‘The city is a character in its own right’. ‘This cast gets on so well, we’re like a family!’ ‘I never read reviews, we made this for the fans.’
Of all the clichés uttered on the promotional circuit, the one most likely to sink the stomach is being told that a hot new series ‘is really a 10-hour movie.’ As a phrase, it’s so derided by now the real wonder is that anybody continues to say it (and yet they do. Perhaps they’re telling the truth about not reading their own press).
As explained neatly here by Vulture’s Kathryn VanArendonk, it’s a frustrating thing to hear because it does TV a disservice, equating value only with the novelistic or cinematic and snobbishly assuming that for TV to be truly worthwhile, it has to be something other than television. TV episodes, it supposes, must all be 42-minute ugly ducklings wishing they could turn into beautiful big-screen swans. It’s an insult to the format, galling to those who champion episodic storytelling, and, in one or two cases, absolutely spot on.
Some TV shows fetishize cinema to such an extent it’s clear that their heart lies at a John Ford retrospective and not in a season 1-4 DVD boxset. Television is the pal they’ve taken to prom while gazing over its head at their first choice of date: cinema.
UK crime drama Peaky Blinders grew into a global obsession thanks to its TV format. The scope provided by thirty-plus hours of storytelling let it develop characters that people adore. When it landed on Netflix, its reach extended beyond all expectation. It hit a word-of-mouth high around season three, by which point new fans had 18 episodes in which to get sucked in to the rarefied world of the Shelby family in 1920s Birmingham.
This week, Peaky Blinders’ producers announced that instead of the planned seventh and final season, it would end after season six, the filming of which has just resumed after a 10-month delay due to Covid-19. Speaking to Deadline, creator Steven Knight announced his intention to replace the mooted season seven with a film. “Covid changed our plans. But I can say that my plan from the beginning was to end Peaky with a movie. That is what is going to happen.”
Since the very start, Peaky Blinders has been a cinema obsessive, telling its real-life stories from its creator’s Birmingham childhood with larger-than-life Hollywood glamour. Its directors and design teams have repeatedly referenced The Godfather, designing sets and lighting in homage. Road to Perdition and countless others have been visually quoted.
In 2019, uber-producer Caryn Mandabach told Den of Geek that each season was based on a different movie genre. Peaky Blinders‘ opening scene announces it as a Western, which develops in later seasons into a Hitchcockian suspense drama, a gangster flick, and a political conspiracy thriller.
The movies may feel like Peaky Blinders’ spiritual home then, but this is more a question of its physical one. The show’s increased pull in season five inspired the BBC to graduate it from the midweek BBC Two schedule to the prestige Sunday night drama slot on BBC One. As it grew around the world, the BBC remained its base. At press events, cast and creators were always careful to note their gratitude to the channel that first took a risk on their ambitious drama with the unfathomable name.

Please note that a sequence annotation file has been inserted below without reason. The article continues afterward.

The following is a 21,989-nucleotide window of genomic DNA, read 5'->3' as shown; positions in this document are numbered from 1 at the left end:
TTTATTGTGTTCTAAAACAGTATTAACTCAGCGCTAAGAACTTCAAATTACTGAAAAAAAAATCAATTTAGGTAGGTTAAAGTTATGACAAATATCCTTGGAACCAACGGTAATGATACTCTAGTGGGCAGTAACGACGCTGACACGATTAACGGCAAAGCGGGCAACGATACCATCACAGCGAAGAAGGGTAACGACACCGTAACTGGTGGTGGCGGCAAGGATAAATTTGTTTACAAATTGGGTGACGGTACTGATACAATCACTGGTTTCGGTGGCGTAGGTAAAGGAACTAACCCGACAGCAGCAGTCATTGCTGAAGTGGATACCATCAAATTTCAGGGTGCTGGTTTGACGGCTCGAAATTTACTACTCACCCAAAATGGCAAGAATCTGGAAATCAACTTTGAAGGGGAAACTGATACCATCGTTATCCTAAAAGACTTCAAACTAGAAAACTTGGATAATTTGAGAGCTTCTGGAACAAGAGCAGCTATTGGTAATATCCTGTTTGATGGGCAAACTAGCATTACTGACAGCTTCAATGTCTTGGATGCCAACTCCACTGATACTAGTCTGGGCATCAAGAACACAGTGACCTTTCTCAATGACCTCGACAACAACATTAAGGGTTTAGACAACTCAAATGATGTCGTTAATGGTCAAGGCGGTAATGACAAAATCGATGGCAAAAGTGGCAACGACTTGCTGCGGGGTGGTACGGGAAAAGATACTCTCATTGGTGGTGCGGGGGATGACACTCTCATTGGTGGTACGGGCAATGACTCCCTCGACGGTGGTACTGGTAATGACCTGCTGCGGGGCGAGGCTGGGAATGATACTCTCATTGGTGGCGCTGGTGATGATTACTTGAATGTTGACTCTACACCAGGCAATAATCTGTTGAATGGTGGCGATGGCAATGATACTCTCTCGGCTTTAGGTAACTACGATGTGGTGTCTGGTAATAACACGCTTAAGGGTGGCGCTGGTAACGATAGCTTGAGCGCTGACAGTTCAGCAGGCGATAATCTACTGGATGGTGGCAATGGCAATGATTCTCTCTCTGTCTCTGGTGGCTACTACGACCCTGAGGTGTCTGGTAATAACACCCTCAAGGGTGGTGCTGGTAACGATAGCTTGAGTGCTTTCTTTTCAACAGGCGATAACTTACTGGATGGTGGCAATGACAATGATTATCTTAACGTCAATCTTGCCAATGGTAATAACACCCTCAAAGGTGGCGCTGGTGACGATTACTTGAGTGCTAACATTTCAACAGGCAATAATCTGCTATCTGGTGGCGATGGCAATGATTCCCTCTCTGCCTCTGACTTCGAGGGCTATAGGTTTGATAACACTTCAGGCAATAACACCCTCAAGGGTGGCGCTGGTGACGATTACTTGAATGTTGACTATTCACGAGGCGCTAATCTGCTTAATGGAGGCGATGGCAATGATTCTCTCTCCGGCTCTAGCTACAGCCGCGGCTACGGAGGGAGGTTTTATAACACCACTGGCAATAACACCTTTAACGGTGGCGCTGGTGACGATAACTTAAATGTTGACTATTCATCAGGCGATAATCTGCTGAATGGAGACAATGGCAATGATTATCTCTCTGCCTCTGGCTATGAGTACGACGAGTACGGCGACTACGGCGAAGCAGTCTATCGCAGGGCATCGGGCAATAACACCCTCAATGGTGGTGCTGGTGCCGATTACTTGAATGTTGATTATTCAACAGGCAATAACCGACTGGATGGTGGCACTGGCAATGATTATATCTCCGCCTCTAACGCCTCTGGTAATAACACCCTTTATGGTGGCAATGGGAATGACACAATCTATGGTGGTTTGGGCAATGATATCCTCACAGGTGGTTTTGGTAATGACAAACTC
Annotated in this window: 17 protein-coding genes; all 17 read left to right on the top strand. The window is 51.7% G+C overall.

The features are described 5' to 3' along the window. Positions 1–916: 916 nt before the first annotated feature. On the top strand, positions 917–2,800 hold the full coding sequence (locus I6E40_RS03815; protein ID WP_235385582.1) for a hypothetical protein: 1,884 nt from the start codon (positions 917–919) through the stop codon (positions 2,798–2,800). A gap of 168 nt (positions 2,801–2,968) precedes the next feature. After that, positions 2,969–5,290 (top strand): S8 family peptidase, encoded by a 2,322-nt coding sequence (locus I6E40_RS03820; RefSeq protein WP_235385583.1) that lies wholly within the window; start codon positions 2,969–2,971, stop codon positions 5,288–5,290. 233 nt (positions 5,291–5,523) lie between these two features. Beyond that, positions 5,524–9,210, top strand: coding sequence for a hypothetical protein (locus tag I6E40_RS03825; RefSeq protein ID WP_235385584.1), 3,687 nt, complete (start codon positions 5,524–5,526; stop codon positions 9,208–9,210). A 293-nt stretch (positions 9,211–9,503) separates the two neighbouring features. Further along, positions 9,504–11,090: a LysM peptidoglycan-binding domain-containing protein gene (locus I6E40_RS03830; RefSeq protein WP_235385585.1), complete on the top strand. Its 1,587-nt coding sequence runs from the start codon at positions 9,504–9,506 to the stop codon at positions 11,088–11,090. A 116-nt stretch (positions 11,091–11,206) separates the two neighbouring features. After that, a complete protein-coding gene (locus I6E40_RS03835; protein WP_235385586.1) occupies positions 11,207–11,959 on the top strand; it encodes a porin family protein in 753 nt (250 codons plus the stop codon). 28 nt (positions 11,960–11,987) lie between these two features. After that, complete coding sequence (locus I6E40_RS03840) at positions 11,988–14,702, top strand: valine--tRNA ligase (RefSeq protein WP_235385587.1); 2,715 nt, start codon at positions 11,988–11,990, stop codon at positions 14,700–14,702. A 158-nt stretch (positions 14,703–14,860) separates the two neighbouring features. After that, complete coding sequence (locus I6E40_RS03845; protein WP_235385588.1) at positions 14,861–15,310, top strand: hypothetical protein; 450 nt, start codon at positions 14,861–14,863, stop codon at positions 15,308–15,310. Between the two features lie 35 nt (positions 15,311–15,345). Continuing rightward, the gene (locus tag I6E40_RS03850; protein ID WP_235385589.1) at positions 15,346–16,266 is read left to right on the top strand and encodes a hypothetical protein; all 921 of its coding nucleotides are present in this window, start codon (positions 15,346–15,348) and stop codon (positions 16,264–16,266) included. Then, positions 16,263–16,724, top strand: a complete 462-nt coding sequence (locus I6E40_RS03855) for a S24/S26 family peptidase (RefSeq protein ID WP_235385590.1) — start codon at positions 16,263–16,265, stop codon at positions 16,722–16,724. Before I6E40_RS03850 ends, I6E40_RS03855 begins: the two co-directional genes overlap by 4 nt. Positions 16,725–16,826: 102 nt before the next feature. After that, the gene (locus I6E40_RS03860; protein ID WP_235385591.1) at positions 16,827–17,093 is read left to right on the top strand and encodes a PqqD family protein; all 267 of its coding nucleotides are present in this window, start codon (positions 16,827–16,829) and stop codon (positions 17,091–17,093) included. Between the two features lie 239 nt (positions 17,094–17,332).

For years, there’s been talk of a Peaky Blinders film, stage musical, and even ballet. While the latter two would be reprisals of a tale already told – extras for enthusiasts willing to pay for more time with the Shelby family – the film is described as a continuation of the TV story, the final chapter.
It’s clear why a film would make an attractive option. The increased costs of filming during the Covid-19 pandemic, and continued strain on underfunded BBC budgets, may mean that a seventh TV season simply isn’t affordable now. Add in the fact that a cast led by Cillian Murphy (Dunkirk, Inception), and including Tom Hardy (Mad Max: Fury Road, The Dark Knight Rises) and woman-of-the-hour Anya Taylor-Joy (The Queen’s Gambit, Emma) always has somewhere else to be. The time requirement of one feature would surely be less than that of six one-hour episodes, freeing the show’s in-demand actors and creators up for other projects.
The series already has a licensed video game, festival, merchandise and clothing line. It’s a diversified portfolio that takes understandable advantage of a hot property made – as Mandabach often stresses – on a considerably smaller budget than you might expect. Remarkably, given how expensive it looks, an episode of Peaky Blinders is reported to cost somewhere in the area of $1.5 million. A season’s worth of BBC cash would add up to only a comparatively tiny film budget, which is presumably where Netflix would come in.
Would a Peaky Blinders film make its debut, then, as every other series has, on the BBC and iPlayer, or might this instalment in Tommy Shelby’s story be a Netflix exclusive? When Deadwood: The Movie arrived in 2019, it was released on subscription services HBO Max and Sky Atlantic. That same year, the Downton Abbey film had a successful theatrical release and is still only available to rent or buy on DVD and streaming services. If the Peaky film takes the same approach and goes subscription-only in the UK, there’s a risk license-fee paying BBC viewers awaiting the final chapter in a much-loved story could end up neglected.
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